If BBQ pork was a Hollywood actor, it would be Sean Penn. There is something very multi-faceted about this way of cooking pork that never feels to amaze me. Each cut has a unique flavour and character of it’s own, and whether it’s grilled, slow cooked or smoked, the integrity of good BBQ pork is quickly recognisable and rarely compromised.
This star quality is quickly gaining recognition in London. Recent months have seen a slew of BBQ related activity in the city. Jamie Oliver recently opened Barbecoa near St Paul’s Cathedral, and Red Dog Saloon is scheduled to open in Shoreditch in June. On the street side of things Anna Mae’s Smoke House continue to do a rocking Pork n’Slaw, and the recently opened Pitt Cue Co. on Southbank is quickly gaining a reputation for some of the best (if a touch pricey) BBQ pork this side of the Atlantic.
A man who needs no convincing on the merits of BBQ is Brick Lane’s Mark Gevaux (AKA The Ribman.) During our own brief stint there, Mark’s was one of the many twitter voices of encouragement spurring us on. Although our two weeks there were too frazzled/stressed/busy to meet in person, we kept up a friendly on line acquaintance nonetheless.
L gay porn ast Sunday however, I finally made the journey down to Brick Lane to find out a little bit more about the ribs and the man behind them.
A butcher by background, Mark has been barbecuing pork ribs at the council-run end of Brick Lane for the past three years. Although he originally started out selling ribs by the rack, Mark quickly readjusted to sell pulled pork rolls instead. It’s a move that has proved immensely popular: the Ribman routinely sells out by mid afternoon every Sunday.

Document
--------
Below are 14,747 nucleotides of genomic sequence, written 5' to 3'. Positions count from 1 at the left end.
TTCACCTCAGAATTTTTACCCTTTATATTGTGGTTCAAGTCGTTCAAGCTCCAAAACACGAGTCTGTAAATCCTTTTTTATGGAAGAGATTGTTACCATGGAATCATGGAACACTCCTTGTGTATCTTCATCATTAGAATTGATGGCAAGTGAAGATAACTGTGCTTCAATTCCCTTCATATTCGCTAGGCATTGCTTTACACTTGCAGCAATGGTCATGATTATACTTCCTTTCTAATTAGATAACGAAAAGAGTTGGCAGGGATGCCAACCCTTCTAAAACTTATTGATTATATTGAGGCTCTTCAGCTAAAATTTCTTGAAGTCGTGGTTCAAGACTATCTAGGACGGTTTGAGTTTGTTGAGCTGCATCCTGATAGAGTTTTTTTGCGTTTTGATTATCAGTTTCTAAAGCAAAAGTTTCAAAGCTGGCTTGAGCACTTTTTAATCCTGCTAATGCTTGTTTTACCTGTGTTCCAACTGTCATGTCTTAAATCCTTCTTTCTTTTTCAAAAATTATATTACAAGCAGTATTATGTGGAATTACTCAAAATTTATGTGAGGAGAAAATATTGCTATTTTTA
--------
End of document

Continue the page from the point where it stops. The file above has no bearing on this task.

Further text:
It’s easy to see why: whole racks of ribs are wrapped in tinfoil and barbecued, then pulled apart by hand and stuffed into large, soft rolls and drizzled with optional hot sauce. The meat comes off the ribs so easily that it’s virtually impossible to witness this spectacle and not want to dive in yourself.
Put simply, it tastes fantastic. Pulled pork can be hard to get right but Mark gets it spot on. The meat is tender, flavourful and obviously benefits from being cooked right on the bone. It also has a curiously light quality to it and goes well with the large, soft roll. Matched with the flavourful yet incendiary hot sauce, it’s a meal that requires no further improvement.
Then there’s Mark himself: passionate, knowledgeable and welcoming – we could have stood and chatted all day about meat, the street food business, and the apprentice, were it not for the mounds of pork that needed imminent selling-out of.
Cheers Ribman – in the words of another Hollywood great, “I’ll be back!”